Good Fruit Grower

February 2015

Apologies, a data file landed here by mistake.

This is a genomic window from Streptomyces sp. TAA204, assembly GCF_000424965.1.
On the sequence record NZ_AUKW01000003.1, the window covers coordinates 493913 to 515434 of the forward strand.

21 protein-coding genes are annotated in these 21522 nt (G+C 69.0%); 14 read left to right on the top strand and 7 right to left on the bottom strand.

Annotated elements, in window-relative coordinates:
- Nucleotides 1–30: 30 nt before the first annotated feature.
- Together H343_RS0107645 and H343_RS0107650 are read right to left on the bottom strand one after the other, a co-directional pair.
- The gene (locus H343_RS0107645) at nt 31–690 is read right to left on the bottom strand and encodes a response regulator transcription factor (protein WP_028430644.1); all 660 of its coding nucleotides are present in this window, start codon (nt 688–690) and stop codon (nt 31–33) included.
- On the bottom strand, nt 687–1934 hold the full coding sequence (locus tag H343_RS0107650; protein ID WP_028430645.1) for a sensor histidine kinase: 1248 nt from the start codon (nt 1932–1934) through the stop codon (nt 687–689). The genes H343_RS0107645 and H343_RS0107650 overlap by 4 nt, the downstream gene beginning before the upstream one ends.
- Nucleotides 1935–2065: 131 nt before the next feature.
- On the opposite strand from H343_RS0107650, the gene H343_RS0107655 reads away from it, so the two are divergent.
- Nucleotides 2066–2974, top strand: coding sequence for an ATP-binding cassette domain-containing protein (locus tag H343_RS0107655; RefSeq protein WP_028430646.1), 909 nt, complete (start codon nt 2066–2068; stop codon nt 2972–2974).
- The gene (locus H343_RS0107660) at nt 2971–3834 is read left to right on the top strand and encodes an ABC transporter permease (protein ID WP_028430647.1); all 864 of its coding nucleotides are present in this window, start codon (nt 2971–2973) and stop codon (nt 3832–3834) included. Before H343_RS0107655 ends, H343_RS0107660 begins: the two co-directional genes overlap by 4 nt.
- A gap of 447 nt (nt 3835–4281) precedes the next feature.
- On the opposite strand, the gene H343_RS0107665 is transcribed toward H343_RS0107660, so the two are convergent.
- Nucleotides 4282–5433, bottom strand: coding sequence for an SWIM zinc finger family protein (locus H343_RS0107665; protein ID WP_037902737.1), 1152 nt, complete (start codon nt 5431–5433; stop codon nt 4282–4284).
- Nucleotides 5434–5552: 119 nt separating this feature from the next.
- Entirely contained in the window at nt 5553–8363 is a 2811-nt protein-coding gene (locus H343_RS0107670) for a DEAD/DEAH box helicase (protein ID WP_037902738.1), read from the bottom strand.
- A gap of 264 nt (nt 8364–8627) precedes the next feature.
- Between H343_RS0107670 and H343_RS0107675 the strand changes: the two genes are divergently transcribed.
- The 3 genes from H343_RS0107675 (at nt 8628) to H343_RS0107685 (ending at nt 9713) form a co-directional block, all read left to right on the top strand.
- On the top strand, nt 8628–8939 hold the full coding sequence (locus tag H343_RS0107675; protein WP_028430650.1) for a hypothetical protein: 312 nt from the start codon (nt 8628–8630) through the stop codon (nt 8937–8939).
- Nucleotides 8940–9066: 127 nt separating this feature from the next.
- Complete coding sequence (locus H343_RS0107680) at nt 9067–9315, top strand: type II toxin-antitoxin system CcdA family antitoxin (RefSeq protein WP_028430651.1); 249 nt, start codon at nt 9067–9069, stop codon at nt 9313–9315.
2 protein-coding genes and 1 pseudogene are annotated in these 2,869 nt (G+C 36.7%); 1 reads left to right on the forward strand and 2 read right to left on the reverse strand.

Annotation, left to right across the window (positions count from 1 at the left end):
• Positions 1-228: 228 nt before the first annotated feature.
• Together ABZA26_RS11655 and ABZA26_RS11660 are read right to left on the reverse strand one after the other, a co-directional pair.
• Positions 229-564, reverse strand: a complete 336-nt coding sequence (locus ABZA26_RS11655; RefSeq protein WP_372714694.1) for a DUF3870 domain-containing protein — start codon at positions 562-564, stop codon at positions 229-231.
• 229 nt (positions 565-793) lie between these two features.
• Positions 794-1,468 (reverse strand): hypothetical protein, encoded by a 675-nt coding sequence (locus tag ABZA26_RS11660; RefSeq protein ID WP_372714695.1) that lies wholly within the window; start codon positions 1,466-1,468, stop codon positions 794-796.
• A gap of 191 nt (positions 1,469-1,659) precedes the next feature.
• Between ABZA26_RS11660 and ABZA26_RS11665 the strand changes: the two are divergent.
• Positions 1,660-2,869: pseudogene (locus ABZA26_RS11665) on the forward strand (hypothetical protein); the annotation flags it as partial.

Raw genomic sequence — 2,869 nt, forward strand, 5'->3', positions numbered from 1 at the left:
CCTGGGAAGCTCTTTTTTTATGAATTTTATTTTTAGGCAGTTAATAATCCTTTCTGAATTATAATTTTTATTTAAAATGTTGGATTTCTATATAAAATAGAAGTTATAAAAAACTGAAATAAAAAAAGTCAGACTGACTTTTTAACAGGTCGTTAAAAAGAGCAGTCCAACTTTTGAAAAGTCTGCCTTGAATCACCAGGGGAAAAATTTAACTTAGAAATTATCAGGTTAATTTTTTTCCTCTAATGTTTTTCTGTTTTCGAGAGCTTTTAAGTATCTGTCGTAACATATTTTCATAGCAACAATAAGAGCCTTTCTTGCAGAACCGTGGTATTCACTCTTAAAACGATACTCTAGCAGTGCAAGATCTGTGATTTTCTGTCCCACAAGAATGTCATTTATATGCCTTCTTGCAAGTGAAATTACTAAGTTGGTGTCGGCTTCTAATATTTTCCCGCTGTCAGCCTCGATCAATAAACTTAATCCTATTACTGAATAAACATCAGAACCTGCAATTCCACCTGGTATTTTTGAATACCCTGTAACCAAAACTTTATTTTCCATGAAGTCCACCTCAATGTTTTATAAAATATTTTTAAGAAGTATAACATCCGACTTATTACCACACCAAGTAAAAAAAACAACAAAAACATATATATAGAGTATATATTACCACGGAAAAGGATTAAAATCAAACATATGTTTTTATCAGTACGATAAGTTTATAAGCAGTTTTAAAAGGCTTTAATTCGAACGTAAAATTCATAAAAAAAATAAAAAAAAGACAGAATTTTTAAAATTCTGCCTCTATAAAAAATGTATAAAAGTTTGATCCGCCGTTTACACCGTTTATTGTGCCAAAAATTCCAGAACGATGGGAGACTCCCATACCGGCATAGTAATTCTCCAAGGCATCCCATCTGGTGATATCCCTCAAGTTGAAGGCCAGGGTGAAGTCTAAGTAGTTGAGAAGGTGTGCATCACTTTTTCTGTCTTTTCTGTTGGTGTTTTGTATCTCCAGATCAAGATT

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18 FEBRUARY 1, 2015 Good Fruit Grower GROWING without branches B anchless, multileader trees open new windows for more efficient production, due to lower cost per unit of fruit, and/or higher prices that the orchardist receives per unit of fruit. Orchardists and researchers well know trees (especially apples) that are closely planted and arranged so that they intercept the optimum sunlight, improve productivity, and keep costs in check. Should canopies be vertical or angled? Both have merits. Orchardists usually decide according to locality, crop, experience, quality of labor available, advice from progressive orchardists and researchers, and whether the system can be mechanized. There are many systems that orchardists can use successfully. However, there is room for improving the bottom line with a modified system. One way is to use the multileader trees advocated by orchardists and researchers in several countries. Features of a branchless four-leader system are: —The architecture of the tree is simple with only a pri- mary structure of a short trunk with two or more leaders per tree that are dressed with short fruiting wood. —Branches are neither created nor manipulated. —The trees are closely planted and supported by a trellis to form canopies that are either vertical or angled. —The branchless leaders are neither basitonic nor acrotonic, meaning that branching is neither predomi- nantly toward the tip of the leader or the base. —The thin, two-dimensional canopy is uniformly filled with leaders. There are no gaps in the upper part of the canopy. —The system is easily mechanized. —At first, the roots are not restricted and push the trees to fill their spaces on the trellis as quickly as pos- sible, so they have a short vegetative phase. Later, when roots have filled their space and are then restricted, they help to control vigor of the leaders. —Vigor is equally divided over four leaders, and more easily controlled than in trees with two leaders. The rootstock controls vigor less. —The crop can be accurately targeted, monitored and managed, because all four leaders have the same num- ber of fruit. During winter, bud counts help to determine the intensity of pruning needed to establish the crop load for the coming season. —Unskilled labor can easily learn to prune the trees and to thin and harvest the fruit. —Some leaders can be used as pollinizers; this improves the pollination strength, and individual pol- linizer trees are not needed. —The thin canopies improve air circulation, allow good spray coverage, reduce spray drift, and need less spray material per acre. —Leaders can be renewed when they become less productive. One leader is removed at the time and is replaced by a new leader. —Nursery trees do not need to be double-budded, which is a patented method and is costly. —Training of multileader trees preferably starts in the nursery, when they are headed to force development of side shoots. After the trees have been planted in the orchard, suitable forks are selected and cut back. The trees then generate several shoots out of their heads. Four shoots are then gradually selected to make sure that the future leaders are uniform in size and thickness. —After they are planted, nursery trees are headed, which helps prevent transplant shock. —Infection by fire blight can be detected early, so that the trees will not be damaged much. When an infected leader is removed in spring or early summer, a new shoot soon replaces the infected leader. —In research, multileader trees can simplify statisti- cal designs of experiments, because individual leaders rather than whole trees, can be used for treatments. —Many temperate, subtropical, tropical and ultra- tropical fruit crops adapt well to the branchless mul- tileader system, making it one of the most versatile state-of-the-art production systems. Manage from ground Open-V systems, such as the Open Tatura, incorpo- rate all of the above features. As well, the canopy of the Open Tatura has a higher surface area that orchardists can manage from the ground, whereas (at the same Figure 4 This 20-month- old pear tree on seedling rootstock of Pyrus calleryana is part of an Open Tatura with four leaders. Figure 1 The two inner shoots of this pear tree were not cut back, so after 20 months of growth the two inner leaders show disproportionate vigor and size. Figure 2 The Open Tatura trellis has been prepared for each tree to grow four leaders. Small plastic clips have been placed on the high-tensile wires 500 mm (20 inches) apart. Strings are then tied along the clips. Shoots are tied to the strings with a Max Tapener, to ensure uninterrupted growth of the leaders. The two inner shoots are cut back to give the two outer shoots a good head start. This diagram shows only one side of the trellis. Figure3 Final sequence of leader development. Retarded growth of the two inner shoots has created four uniform leaders. Figure 6 Black Amber plums. Fruit is evenly distributed along each leader. The branchless multileader system offers improved efficiency. by Bas Van den Ende Horticulture Figure 5 It takes much labor to manipulate branches. These nine- month-old Pink Lady trees on Malling-Merton 106 on Open Tatura are carefully trained to ensure early and high sustainable yields. The branchless multileader system is a simpler (and cheaper) alternative.

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